Mad Men is a very literate show, so it’s no surprise that its creator, Matthew Weiner, has a lot to say about books.

Mentally ill in literature

Jacqueline Justice looks at the portrayal of mental illness in four famous works of literature:

  • Benjy in The Sound and the Fury by William Faulkner
  • Edna Pontellier in The Awakening by Kate Chopin
  • Lennie Small in Of Mice and Men by John Steinbeck
  • Holden Caulfield in Catcher in the Rye by J. D. Salinger

Justice acknowledges that literature reflects the views of its time. Therefore, the use of characters with mental illness “raises questions about what the use of mental illness as a plot point says about American society and readers’ treatment of mental illness.”

She concludes:

These novels all use the concept of mental illness differently to create multiple effects — and the trend in 20th-century American literature to employ main characters with mental illnesses is undeniably present. The question this movement poses is: are we further stigmatizing this minority, the mentally ill, by using their conditions to derive exciting plots? This is a credible concern to address. But what seems more likely is that the use of these characters and plot points serve to shed some broader light on the human experience. They allow readers to gain new perspectives, develop more nuanced ways of thinking, and to learn something about themselves.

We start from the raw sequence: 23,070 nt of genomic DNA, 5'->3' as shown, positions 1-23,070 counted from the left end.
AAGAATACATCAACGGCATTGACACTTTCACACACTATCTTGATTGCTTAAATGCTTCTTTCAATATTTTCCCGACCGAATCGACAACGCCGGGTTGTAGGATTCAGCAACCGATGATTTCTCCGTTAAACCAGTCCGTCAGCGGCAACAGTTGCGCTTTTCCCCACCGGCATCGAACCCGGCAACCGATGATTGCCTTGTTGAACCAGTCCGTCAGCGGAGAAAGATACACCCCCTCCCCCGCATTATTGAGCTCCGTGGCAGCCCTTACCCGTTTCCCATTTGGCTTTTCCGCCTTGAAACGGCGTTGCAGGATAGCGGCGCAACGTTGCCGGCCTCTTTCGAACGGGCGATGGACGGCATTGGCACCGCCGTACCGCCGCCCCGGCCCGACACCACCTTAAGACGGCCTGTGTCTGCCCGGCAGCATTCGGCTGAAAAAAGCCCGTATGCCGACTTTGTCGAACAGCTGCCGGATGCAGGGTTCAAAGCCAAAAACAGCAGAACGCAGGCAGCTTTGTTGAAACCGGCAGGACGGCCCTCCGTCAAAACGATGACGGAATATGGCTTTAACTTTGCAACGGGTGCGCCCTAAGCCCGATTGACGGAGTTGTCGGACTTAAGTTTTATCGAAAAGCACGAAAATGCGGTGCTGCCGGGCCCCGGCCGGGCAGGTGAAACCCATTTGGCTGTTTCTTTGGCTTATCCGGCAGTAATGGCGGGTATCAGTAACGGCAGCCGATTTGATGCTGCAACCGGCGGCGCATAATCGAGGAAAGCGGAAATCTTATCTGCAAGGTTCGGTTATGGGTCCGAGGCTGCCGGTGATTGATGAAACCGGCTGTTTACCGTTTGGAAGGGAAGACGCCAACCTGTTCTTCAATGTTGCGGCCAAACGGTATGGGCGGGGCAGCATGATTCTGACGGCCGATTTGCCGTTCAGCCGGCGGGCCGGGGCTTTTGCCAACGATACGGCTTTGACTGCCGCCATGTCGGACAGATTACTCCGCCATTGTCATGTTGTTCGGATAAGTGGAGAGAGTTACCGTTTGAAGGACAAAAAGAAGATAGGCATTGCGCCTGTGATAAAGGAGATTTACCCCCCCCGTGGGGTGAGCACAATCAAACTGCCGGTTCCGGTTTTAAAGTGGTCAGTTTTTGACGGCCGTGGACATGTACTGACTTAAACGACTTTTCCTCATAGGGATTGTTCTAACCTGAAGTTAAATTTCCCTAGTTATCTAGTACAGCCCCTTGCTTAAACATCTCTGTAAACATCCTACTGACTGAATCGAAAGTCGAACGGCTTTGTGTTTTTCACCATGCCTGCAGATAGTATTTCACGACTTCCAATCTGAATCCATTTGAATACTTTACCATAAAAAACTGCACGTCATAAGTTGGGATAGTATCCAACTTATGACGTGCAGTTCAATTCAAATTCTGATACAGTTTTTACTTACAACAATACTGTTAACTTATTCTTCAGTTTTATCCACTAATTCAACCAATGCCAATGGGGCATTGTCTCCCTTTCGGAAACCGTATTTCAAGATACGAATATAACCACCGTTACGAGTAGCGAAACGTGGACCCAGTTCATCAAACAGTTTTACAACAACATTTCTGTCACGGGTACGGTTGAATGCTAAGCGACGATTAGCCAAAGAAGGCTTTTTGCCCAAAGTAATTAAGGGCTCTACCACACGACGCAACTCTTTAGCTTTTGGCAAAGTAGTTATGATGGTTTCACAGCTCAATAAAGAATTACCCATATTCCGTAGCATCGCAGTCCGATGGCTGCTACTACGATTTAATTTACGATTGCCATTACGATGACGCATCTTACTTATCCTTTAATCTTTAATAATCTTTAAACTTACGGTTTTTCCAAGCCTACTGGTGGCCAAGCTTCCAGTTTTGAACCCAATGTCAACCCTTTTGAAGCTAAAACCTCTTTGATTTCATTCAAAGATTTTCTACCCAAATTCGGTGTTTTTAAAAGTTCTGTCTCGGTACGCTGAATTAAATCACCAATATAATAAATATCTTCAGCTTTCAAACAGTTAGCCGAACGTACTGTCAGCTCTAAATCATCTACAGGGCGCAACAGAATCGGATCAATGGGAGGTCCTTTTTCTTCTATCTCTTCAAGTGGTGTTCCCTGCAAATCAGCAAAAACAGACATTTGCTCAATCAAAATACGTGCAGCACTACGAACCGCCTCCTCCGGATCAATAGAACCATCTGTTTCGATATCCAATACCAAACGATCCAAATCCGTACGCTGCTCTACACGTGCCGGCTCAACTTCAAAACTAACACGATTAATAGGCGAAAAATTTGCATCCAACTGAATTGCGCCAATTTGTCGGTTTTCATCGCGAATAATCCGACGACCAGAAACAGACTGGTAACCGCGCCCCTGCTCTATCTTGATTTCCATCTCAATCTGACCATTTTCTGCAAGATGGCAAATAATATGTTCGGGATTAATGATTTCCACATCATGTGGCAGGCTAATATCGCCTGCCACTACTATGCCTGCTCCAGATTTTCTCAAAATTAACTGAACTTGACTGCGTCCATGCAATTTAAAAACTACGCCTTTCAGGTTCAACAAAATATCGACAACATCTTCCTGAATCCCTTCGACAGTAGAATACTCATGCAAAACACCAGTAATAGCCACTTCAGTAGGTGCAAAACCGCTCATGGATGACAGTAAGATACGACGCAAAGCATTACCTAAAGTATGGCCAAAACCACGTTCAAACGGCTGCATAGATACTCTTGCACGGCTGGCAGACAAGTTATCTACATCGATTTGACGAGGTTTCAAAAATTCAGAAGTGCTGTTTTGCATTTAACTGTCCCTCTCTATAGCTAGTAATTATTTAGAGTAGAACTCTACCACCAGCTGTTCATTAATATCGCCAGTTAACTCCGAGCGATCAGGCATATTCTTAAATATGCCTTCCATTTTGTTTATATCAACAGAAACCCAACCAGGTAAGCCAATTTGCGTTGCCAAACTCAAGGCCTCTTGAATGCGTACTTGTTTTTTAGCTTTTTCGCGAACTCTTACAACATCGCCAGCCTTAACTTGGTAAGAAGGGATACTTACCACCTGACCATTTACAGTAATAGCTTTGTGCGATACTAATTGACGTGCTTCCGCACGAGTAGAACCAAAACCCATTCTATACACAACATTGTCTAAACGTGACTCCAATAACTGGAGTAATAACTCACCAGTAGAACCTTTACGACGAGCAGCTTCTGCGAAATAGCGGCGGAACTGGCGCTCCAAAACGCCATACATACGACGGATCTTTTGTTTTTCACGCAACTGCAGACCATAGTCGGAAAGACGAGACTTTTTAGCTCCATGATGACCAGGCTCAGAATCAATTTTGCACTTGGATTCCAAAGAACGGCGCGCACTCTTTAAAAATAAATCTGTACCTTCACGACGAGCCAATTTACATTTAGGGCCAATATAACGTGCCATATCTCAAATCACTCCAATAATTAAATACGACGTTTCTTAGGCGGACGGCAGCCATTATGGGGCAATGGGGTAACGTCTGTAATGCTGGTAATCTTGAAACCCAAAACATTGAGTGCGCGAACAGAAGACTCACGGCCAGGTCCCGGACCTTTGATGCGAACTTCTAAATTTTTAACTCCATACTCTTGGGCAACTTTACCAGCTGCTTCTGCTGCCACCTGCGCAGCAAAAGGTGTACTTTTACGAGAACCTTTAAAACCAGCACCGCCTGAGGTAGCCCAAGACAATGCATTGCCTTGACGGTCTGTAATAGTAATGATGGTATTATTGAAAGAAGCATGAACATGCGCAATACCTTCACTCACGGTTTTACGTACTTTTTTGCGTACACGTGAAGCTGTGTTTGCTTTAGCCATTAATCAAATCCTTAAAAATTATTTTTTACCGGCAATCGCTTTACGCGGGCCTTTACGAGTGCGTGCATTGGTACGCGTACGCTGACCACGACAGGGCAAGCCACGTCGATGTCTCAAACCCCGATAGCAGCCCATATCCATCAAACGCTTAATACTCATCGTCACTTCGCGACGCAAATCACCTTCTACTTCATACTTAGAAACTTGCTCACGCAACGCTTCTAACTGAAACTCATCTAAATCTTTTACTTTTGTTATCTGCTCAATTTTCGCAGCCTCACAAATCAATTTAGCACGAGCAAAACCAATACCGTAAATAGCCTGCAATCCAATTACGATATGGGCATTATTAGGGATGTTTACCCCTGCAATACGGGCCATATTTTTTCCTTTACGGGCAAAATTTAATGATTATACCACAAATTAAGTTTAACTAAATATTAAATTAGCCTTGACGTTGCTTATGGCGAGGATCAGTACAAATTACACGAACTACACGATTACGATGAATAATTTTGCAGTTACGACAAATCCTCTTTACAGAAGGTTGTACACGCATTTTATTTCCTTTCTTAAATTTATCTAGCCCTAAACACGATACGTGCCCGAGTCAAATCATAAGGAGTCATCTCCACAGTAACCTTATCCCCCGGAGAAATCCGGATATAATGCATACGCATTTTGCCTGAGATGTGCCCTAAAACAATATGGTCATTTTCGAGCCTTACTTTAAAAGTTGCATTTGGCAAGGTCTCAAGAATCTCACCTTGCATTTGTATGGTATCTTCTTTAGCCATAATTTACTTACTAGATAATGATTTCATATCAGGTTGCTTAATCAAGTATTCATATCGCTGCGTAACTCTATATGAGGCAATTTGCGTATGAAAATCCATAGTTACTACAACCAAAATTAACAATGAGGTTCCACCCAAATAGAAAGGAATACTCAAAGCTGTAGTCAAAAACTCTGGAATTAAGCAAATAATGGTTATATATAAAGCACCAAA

Monday Miscellany

The big literary news of the past week was the death of Gabriel García Márquez and the announcement of Pulitzer Prize winners. But there is other news as well, particularly about upcoming publications:

Spring brings bounty of new titles for book lovers

Mary Ann Gwinn, book editor for the Seattle Times, lists both fiction and nonfiction titles to be published in May and June. Her list includes books by Stephen King, David Guterson, and Hillary Rodham Clinton.

Best Summer Books 2014

Publishers Weekly chooses some books worth looking out for this summer, both fiction and nonfiction.

 

Reading Agency survey finds 63% of men rarely read

The Bookseller has some distressing news: the results of a survey conducted by the Reading Agency:

Researchers found that being too busy, not enjoying reading and preferring to spend their spare time on the internet means men read fewer books, read more slowly and are less likely to finish them than women.

Here’s one finding I find particularly interesting: “Nearly three quarters of the men surveyed said they would opt for the film or television adaptation of a book, whereas the same percentage of women were as likely to go for the book itself.”

The research was conducted in Britain.

The Death of Edgar Allan Poe

Edgar Allan Poe
From Wikipedia (public domain photo)

American writer Edgar Allan Poe died under mysterious circumstances, and many sources attribute his death to chronic alcoholism. But this post on The Medical Bag offers a different explanation, posited in 1996 by Dr. Michael Benitez, a cardiologist at the University of Maryland Medical Center who practices a block from Poe’s grave.